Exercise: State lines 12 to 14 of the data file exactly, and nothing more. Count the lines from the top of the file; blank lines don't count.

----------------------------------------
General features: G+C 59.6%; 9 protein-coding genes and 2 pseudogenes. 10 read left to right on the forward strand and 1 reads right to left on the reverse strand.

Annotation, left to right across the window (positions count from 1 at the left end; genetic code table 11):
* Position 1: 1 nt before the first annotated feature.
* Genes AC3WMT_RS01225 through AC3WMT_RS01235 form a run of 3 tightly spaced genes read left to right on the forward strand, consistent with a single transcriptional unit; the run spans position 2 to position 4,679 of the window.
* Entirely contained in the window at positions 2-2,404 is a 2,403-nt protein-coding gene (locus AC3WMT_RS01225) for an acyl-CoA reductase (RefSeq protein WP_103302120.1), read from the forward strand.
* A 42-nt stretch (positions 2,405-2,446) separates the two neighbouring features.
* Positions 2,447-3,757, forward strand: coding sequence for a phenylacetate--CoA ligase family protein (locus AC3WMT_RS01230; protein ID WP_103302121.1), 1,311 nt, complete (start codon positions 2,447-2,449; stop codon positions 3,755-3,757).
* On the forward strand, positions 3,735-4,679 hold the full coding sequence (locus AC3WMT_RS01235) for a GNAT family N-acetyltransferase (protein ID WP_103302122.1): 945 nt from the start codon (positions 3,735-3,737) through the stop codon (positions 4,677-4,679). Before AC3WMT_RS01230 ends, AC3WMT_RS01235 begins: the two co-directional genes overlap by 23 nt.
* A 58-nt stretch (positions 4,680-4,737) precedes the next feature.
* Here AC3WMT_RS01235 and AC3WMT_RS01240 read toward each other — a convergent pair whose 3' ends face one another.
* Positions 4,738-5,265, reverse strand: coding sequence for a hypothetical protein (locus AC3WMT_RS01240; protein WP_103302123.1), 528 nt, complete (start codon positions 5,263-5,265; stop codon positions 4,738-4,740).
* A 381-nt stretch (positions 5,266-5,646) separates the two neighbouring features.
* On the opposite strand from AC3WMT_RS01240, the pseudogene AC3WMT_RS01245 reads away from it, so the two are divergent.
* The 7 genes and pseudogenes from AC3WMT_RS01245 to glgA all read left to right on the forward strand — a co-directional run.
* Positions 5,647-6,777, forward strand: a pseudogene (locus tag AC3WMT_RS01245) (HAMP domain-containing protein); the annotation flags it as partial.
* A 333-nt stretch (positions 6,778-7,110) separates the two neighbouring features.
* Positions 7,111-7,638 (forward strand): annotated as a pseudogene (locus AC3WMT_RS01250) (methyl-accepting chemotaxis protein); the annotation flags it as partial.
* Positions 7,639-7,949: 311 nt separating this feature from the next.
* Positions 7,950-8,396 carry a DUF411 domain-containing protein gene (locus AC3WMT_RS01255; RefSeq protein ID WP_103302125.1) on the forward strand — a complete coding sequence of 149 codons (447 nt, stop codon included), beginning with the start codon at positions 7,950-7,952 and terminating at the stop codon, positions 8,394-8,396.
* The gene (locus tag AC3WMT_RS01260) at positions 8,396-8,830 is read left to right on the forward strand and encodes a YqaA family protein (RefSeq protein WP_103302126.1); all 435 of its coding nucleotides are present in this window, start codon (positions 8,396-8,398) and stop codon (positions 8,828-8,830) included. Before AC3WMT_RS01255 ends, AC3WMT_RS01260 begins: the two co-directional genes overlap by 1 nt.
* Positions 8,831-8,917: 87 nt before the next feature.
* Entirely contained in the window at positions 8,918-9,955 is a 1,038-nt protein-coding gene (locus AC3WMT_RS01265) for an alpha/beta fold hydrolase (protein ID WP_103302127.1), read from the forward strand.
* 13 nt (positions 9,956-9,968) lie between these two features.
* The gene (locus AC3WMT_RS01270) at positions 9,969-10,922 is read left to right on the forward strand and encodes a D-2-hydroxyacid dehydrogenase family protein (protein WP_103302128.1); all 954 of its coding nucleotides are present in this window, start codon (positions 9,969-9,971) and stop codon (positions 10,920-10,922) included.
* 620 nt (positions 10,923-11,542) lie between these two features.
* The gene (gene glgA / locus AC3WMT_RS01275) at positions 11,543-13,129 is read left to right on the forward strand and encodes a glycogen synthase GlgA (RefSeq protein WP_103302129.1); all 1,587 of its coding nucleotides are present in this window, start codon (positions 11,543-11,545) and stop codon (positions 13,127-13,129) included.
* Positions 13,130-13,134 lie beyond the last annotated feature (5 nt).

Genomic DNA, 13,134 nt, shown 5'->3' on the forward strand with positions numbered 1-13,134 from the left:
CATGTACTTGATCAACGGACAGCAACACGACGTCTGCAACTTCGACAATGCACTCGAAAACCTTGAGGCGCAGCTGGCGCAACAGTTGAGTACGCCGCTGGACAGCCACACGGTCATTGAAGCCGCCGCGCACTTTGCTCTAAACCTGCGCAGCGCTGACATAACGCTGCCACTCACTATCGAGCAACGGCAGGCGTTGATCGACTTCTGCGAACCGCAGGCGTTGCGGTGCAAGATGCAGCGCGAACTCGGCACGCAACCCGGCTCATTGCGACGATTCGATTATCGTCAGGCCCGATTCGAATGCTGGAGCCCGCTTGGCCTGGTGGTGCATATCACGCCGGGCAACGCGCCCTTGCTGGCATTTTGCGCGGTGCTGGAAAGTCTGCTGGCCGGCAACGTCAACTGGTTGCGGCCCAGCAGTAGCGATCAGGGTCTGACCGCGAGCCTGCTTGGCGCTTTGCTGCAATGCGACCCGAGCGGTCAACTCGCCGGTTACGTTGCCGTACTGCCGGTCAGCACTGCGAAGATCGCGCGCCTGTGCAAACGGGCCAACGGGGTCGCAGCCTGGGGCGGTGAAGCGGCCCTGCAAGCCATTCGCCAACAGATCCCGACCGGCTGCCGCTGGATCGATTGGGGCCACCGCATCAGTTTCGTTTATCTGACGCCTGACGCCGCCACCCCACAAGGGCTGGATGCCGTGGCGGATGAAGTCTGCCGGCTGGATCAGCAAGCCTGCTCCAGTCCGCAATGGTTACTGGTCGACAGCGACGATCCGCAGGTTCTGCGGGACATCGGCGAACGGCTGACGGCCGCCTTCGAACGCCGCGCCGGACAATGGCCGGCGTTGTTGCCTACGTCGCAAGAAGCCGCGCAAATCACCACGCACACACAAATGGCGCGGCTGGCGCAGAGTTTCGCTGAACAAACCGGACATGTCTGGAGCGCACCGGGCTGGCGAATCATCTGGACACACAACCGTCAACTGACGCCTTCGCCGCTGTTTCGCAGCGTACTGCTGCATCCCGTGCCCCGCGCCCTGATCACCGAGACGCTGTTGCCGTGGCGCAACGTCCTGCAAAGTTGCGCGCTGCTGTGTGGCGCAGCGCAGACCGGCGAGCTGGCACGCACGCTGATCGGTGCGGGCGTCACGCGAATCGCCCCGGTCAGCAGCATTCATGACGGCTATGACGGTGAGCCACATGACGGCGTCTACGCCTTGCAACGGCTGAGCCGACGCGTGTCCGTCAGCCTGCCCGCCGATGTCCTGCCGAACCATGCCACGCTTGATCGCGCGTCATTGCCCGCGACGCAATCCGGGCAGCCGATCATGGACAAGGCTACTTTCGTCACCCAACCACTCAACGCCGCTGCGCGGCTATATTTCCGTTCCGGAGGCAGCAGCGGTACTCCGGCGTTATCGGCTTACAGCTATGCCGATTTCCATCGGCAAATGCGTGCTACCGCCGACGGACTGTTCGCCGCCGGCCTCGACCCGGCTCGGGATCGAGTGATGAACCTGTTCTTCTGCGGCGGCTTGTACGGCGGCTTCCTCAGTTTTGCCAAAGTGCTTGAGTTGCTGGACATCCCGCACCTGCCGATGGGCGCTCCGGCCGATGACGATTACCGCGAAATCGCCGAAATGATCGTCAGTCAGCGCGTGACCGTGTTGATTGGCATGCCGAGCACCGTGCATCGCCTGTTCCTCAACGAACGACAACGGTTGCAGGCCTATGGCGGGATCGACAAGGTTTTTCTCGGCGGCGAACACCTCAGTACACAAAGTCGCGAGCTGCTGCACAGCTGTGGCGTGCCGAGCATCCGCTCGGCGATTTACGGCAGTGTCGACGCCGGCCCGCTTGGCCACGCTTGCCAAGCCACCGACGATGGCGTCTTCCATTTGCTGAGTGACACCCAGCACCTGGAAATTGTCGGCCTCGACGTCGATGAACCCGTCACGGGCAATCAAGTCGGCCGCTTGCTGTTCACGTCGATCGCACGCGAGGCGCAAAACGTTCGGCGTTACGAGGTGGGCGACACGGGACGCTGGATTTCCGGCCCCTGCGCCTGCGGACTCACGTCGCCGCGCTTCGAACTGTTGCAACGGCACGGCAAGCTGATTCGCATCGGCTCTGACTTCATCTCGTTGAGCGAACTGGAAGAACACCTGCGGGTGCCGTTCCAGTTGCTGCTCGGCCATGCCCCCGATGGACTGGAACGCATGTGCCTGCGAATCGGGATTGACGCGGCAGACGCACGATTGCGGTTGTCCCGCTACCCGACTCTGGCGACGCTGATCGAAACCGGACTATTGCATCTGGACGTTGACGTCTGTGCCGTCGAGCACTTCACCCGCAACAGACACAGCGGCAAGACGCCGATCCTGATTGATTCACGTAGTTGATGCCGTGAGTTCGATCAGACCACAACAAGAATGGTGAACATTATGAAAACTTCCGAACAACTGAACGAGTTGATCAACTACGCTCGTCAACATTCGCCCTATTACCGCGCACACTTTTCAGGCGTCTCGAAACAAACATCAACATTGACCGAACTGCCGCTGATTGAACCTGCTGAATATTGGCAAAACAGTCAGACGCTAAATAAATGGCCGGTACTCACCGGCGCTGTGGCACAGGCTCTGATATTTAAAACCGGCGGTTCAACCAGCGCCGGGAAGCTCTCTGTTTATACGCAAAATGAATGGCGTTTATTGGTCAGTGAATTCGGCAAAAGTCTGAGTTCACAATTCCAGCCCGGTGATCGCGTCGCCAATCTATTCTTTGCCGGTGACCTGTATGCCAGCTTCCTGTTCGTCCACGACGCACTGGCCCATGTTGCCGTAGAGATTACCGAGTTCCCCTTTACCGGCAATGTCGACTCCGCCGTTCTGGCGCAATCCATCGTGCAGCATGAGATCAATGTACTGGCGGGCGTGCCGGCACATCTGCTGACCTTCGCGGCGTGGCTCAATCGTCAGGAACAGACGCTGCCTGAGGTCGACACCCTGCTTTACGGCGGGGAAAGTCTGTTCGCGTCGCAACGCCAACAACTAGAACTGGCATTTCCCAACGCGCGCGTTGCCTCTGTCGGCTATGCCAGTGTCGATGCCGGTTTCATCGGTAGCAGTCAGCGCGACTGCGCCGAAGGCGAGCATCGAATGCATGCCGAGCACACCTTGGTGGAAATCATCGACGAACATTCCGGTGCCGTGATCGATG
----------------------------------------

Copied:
* A 381-nt stretch (positions 5,266-5,646) separates the two neighbouring features.
* On the opposite strand from AC3WMT_RS01240, the pseudogene AC3WMT_RS01245 reads away from it, so the two are divergent.
* The 7 genes and pseudogenes from AC3WMT_RS01245 to glgA all read left to right on the forward strand — a co-directional run.